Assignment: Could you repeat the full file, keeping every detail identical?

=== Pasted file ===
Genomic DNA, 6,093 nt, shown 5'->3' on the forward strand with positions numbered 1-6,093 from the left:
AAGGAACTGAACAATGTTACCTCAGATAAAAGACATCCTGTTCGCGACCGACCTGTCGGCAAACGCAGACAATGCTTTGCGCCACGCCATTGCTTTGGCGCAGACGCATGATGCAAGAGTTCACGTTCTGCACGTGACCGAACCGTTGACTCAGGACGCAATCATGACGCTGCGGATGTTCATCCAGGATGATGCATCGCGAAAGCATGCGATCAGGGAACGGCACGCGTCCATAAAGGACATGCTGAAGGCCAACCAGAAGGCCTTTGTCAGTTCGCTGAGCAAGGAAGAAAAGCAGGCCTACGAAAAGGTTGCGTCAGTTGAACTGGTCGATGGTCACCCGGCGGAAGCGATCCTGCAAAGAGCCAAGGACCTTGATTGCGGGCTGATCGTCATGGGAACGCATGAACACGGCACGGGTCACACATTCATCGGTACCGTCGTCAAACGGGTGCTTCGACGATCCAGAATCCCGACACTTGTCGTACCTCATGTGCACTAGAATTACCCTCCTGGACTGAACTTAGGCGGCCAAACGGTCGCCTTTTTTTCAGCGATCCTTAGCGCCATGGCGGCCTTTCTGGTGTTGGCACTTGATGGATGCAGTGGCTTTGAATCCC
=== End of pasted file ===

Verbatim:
Genomic DNA, 6,093 nt, shown 5'->3' on the forward strand with positions numbered 1-6,093 from the left:
AAGGAACTGAACAATGTTACCTCAGATAAAAGACATCCTGTTCGCGACCGACCTGTCGGCAAACGCAGACAATGCTTTGCGCCACGCCATTGCTTTGGCGCAGACGCATGATGCAAGAGTTCACGTTCTGCACGTGACCGAACCGTTGACTCAGGACGCAATCATGACGCTGCGGATGTTCATCCAGGATGATGCATCGCGAAAGCATGCGATCAGGGAACGGCACGCGTCCATAAAGGACATGCTGAAGGCCAACCAGAAGGCCTTTGTCAGTTCGCTGAGCAAGGAAGAAAAGCAGGCCTACGAAAAGGTTGCGTCAGTTGAACTGGTCGATGGTCACCCGGCGGAAGCGATCCTGCAAAGAGCCAAGGACCTTGATTGCGGGCTGATCGTCATGGGAACGCATGAACACGGCACGGGTCACACATTCATCGGTACCGTCGTCAAACGGGTGCTTCGACGATCCAGAATCCCGACACTTGTCGTACCTCATGTGCACTAGAATTACCCTCCTGGACTGAACTTAGGCGGCCAAACGGTCGCCTTTTTTTCAGCGATCCTTAGCGCCATGGCGGCCTTTCTGGTGTTGGCACTTGATGGATGCAGTGGCTTTGAATCCC